In the meantime, thanks to the advent of fourth generation (4G) mobile broadband internet, the usefulness of telecom has soared sky high. It would not be an exaggeration to say that today nothing works without telecom/internet – economy, commerce, education, industry, healthcare, banking, new business models, freelancing … in short everything.
But the telecom/internet is entirely in the hands of private businesses. This has created a dilemma.
Private businesses are seen by many in the corridors of power as nothing more than sources of revenue for the government. This mindset persists not just in the case of spectrum licences, but also in cases like granting right of way for optic fibre cables and other telecom infrastructure.
On one side, the government considers it justifiable to burden private businesses with all kinds of levies and taxes, while on the other side the government is completely dependent on those very private businesses to fulfill its obligation of delivering telecom services. There is no doubt that the privately held telecom companies’ main objective is to maximise their profits. If they are unable to operate, they lose profits. But the unfortunate dilemma is that in that event the country loses even more.
Currently, despite the telecom’s tremendous – and rapidly growing – potential, Pakistan’s low rankings in global ICT indices show that telecom is not doing too well.
For example, the Economist Intelligence Unit’s Inclusive Internet Index 2020 overall ranks Pakistan 76 among 100 countries (Bangladesh is at 70, Myanmar at 67, Sri Lanka at 56 and India at 46).
We have far less allocated spectrum, and one of the lowest optic fibre penetration. No noteworthy investment is being made to make improvement.
Prime Minister Imran Khan has vowed to invest massively in building a strong knowledge economy, but knowledge economy does not work without widespread, ubiquitous, affordable and quality broadband internet.
His office also pushed for the resolution of regulatory issues in February 2020. But somehow even that did not work.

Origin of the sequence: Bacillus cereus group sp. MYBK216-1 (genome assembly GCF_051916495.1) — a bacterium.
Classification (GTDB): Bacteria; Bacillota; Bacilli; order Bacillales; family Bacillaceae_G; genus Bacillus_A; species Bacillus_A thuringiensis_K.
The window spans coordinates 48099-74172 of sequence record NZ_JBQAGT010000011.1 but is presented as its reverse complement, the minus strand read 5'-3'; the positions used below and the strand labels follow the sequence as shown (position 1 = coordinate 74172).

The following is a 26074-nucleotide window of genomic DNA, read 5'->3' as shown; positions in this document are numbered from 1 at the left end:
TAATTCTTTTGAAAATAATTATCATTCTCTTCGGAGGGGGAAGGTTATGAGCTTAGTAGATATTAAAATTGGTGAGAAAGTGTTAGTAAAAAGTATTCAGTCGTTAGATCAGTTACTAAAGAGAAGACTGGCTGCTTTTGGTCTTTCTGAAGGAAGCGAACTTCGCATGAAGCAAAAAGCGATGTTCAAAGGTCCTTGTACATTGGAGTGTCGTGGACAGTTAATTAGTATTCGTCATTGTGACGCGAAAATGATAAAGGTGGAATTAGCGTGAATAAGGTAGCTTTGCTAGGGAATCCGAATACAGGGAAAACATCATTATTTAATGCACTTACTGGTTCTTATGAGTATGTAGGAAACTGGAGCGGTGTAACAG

Back to the ongoing dispute, ideally, it should have been settled through negotiations in a spirit of give and take. If the country’s prime minister can sit in front of TV cameras for hours just to collect half a billion rupees, the officials, who are all patriotic, honest and competent, could surely negotiate with investors for hundreds of billions of rupees.
Especially, when that would also bring other infrastructure investments that the telcos have been putting on hold due to the uncertain situation. Add to that the snowball effect of those investments on the economy.
However, since everything else has failed, a viable option appears to be that the prime minister appoints a three-member Arbitration Tribunal, under the Arbitration Act 1940, to resolve the matter within a specified time limit, of say 60 days. It should be a ‘Tribunal’, and not a Committee, as that has also been tried already. Understandably, both sides will have to agree, withdraw the court cases and accept that the Tribunal’s decision would be binding on them.
The dispute is not something unresolvable. No dispute is.
The writer is former CEO of the Universal Service Fund and is providing ICT consultancy services in several countries of Africa and Asia
Published in The Express Tribune, June 8th, 2020.